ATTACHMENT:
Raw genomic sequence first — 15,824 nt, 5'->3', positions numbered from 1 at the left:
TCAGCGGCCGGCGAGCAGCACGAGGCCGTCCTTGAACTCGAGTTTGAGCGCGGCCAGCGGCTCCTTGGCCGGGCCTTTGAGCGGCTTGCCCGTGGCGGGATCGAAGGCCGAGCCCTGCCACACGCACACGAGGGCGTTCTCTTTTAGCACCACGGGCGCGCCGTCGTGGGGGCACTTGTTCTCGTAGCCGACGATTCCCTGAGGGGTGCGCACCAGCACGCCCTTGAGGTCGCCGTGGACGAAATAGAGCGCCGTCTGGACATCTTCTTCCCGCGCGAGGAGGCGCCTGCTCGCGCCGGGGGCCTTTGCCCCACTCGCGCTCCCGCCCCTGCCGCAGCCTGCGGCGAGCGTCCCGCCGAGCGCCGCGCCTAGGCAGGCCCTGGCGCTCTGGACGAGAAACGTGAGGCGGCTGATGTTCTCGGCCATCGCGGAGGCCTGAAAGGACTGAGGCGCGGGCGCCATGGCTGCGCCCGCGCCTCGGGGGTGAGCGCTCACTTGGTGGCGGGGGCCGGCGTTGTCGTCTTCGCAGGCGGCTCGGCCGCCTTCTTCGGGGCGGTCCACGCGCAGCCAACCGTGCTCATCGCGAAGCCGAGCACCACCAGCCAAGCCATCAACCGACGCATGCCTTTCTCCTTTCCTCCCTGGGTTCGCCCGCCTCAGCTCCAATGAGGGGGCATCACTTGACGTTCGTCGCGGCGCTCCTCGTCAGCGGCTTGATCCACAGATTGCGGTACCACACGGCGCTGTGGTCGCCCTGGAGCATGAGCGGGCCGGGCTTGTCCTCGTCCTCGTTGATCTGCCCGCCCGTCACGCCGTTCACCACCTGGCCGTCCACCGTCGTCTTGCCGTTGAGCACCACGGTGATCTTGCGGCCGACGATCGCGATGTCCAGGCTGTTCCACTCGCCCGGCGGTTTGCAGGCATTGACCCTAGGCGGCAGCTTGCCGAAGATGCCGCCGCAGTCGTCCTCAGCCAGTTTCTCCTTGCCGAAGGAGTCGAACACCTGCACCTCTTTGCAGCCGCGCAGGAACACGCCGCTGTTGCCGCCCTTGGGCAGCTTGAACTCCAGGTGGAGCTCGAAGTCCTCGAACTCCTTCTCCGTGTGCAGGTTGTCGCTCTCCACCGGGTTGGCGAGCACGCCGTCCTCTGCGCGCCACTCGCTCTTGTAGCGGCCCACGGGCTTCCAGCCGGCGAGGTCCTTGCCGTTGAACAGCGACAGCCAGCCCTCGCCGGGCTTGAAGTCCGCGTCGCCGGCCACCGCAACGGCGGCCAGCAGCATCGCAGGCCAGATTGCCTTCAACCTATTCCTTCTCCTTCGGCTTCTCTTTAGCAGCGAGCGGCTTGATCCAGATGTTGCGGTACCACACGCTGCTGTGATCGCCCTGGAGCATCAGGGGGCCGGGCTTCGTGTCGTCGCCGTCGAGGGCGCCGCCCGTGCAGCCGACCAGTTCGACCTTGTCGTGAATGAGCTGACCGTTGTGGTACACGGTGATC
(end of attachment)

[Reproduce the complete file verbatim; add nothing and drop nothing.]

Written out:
Raw genomic sequence first — 15,824 nt, 5'->3', positions numbered from 1 at the left:
TCAGCGGCCGGCGAGCAGCACGAGGCCGTCCTTGAACTCGAGTTTGAGCGCGGCCAGCGGCTCCTTGGCCGGGCCTTTGAGCGGCTTGCCCGTGGCGGGATCGAAGGCCGAGCCCTGCCACACGCACACGAGGGCGTTCTCTTTTAGCACCACGGGCGCGCCGTCGTGGGGGCACTTGTTCTCGTAGCCGACGATTCCCTGAGGGGTGCGCACCAGCACGCCCTTGAGGTCGCCGTGGACGAAATAGAGCGCCGTCTGGACATCTTCTTCCCGCGCGAGGAGGCGCCTGCTCGCGCCGGGGGCCTTTGCCCCACTCGCGCTCCCGCCCCTGCCGCAGCCTGCGGCGAGCGTCCCGCCGAGCGCCGCGCCTAGGCAGGCCCTGGCGCTCTGGACGAGAAACGTGAGGCGGCTGATGTTCTCGGCCATCGCGGAGGCCTGAAAGGACTGAGGCGCGGGCGCCATGGCTGCGCCCGCGCCTCGGGGGTGAGCGCTCACTTGGTGGCGGGGGCCGGCGTTGTCGTCTTCGCAGGCGGCTCGGCCGCCTTCTTCGGGGCGGTCCACGCGCAGCCAACCGTGCTCATCGCGAAGCCGAGCACCACCAGCCAAGCCATCAACCGACGCATGCCTTTCTCCTTTCCTCCCTGGGTTCGCCCGCCTCAGCTCCAATGAGGGGGCATCACTTGACGTTCGTCGCGGCGCTCCTCGTCAGCGGCTTGATCCACAGATTGCGGTACCACACGGCGCTGTGGTCGCCCTGGAGCATGAGCGGGCCGGGCTTGTCCTCGTCCTCGTTGATCTGCCCGCCCGTCACGCCGTTCACCACCTGGCCGTCCACCGTCGTCTTGCCGTTGAGCACCACGGTGATCTTGCGGCCGACGATCGCGATGTCCAGGCTGTTCCACTCGCCCGGCGGTTTGCAGGCATTGACCCTAGGCGGCAGCTTGCCGAAGATGCCGCCGCAGTCGTCCTCAGCCAGTTTCTCCTTGCCGAAGGAGTCGAACACCTGCACCTCTTTGCAGCCGCGCAGGAACACGCCGCTGTTGCCGCCCTTGGGCAGCTTGAACTCCAGGTGGAGCTCGAAGTCCTCGAACTCCTTCTCCGTGTGCAGGTTGTCGCTCTCCACCGGGTTGGCGAGCACGCCGTCCTCTGCGCGCCACTCGCTCTTGTAGCGGCCCACGGGCTTCCAGCCGGCGAGGTCCTTGCCGTTGAACAGCGACAGCCAGCCCTCGCCGGGCTTGAAGTCCGCGTCGCCGGCCACCGCAACGGCGGCCAGCAGCATCGCAGGCCAGATTGCCTTCAACCTATTCCTTCTCCTTCGGCTTCTCTTTAGCAGCGAGCGGCTTGATCCAGATGTTGCGGTACCACACGCTGCTGTGATCGCCCTGGAGCATCAGGGGGCCGGGCTTCGTGTCGTCGCCGTCGAGGGCGCCGCCCGTGCAGCCGACCAGTTCGACCTTGTCGTGAATGAGCTGACCGTTGTGGTACACGGTGATC